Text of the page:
"I’d like to see us come from out of this recessive or depressive state that we’re in. I would like to see us finally get the benefits and rewards that everybody else has in Ypsilanti. There was a time when we as black people weren't accepted on the north side of Michigan Avenue, and that goes as far as present day. Sometimes we’re viewed as a pariah in our own neighborhood and in the downtown area. Ypsilanti is very vibrant, so we need to come together and respect each other’s diversity, respect each other’s cultures and history, and I would kind of like to see us come together for the advancement not just of a select few but for the betterment of everybody who lives here in the city of Ypsilanti."


Mark Maynard

Longtime Ypsi resident, blogger, and cofounder of Landline Creative Labs


What have been some of Ypsi's greatest strengths as a community?


"Ypsi has a few things going for it. It's got a sense of place, which I think is more and more unique these days, given the great extent to which places, thanks to the growth of chain stores and restaurants, are beginning to feel the same. I think, when you’re in Ypsi, there’s still a sense that you’re somewhere special and different. It’s not like other small towns of its size where, in exchange for higher rents, they've sacrificed their identities. At least we haven't really done so yet. And, more importantly, I'd say our people are clearly a strength. There’s a strong community here that’s willing to embrace good, new ideas. But, at the same time, there's also a respect for our shared history, which is important. And I think people are generally kind. It’s a good place to do things. If you have a good idea, I’ve found Ypsi to be a pretty receptive place, and I think that’s a good thing."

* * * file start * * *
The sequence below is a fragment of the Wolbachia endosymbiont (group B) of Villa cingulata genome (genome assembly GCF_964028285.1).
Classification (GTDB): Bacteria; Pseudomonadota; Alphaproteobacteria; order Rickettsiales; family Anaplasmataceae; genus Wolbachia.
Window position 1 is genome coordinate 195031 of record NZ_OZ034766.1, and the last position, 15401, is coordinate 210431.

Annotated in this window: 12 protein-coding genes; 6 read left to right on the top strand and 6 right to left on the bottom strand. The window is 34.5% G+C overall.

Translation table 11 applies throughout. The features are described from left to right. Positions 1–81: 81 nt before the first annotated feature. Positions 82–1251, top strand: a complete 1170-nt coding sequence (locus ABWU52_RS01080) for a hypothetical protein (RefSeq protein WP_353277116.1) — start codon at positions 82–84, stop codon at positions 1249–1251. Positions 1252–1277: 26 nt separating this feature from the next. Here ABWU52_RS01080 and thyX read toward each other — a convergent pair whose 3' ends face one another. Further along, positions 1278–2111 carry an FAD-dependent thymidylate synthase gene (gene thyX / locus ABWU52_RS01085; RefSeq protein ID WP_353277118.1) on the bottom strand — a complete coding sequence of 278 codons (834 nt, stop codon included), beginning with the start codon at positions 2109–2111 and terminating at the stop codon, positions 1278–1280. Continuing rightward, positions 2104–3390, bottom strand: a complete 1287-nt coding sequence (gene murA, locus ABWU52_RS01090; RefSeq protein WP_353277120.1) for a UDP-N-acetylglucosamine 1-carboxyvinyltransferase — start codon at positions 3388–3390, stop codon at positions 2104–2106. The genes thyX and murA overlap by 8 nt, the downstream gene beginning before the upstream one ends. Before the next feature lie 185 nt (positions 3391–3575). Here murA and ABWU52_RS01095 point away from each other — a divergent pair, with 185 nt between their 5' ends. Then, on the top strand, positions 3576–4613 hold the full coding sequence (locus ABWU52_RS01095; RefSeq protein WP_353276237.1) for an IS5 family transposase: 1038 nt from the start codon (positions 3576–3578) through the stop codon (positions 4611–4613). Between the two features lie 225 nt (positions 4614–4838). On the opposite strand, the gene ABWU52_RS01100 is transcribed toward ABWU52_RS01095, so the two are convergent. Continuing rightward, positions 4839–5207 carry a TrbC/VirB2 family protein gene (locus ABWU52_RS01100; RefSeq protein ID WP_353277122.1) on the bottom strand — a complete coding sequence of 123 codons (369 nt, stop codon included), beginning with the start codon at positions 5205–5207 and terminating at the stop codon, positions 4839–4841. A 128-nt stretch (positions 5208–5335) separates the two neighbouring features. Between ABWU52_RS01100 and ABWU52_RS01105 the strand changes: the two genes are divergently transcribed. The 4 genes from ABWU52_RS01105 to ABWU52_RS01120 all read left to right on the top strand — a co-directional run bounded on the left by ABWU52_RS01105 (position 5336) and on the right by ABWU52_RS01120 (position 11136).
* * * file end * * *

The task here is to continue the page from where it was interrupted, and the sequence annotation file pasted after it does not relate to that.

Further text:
What are some of the biggest challenges you foresee Ypsi having to overcome in the future?


"I think how to grow responsibly, and with a sense of equity, is going to be probably the most difficult thing we face. I think growth is going to happen whether we like it or not. I think the housing market in Ann Arbor, as it continues to price people out, will continue to move people this way. I think we need to be aware of the things that I just mentioned – the sense of place and the community – and work to the best of our ability to protect them. We need to create opportunities for the people who live here. We need good jobs. And we need financial stability. But, at the same time, I wouldn't want to sacrifice our identity or our people, and I think that’s going to be a difficult line to walk as we go forward. But, yeah, I think the battle to keep Ypsilanti open, diverse and interesting is going to dominate the next several years."


What are your ultimate hopes for Ypsi’s future?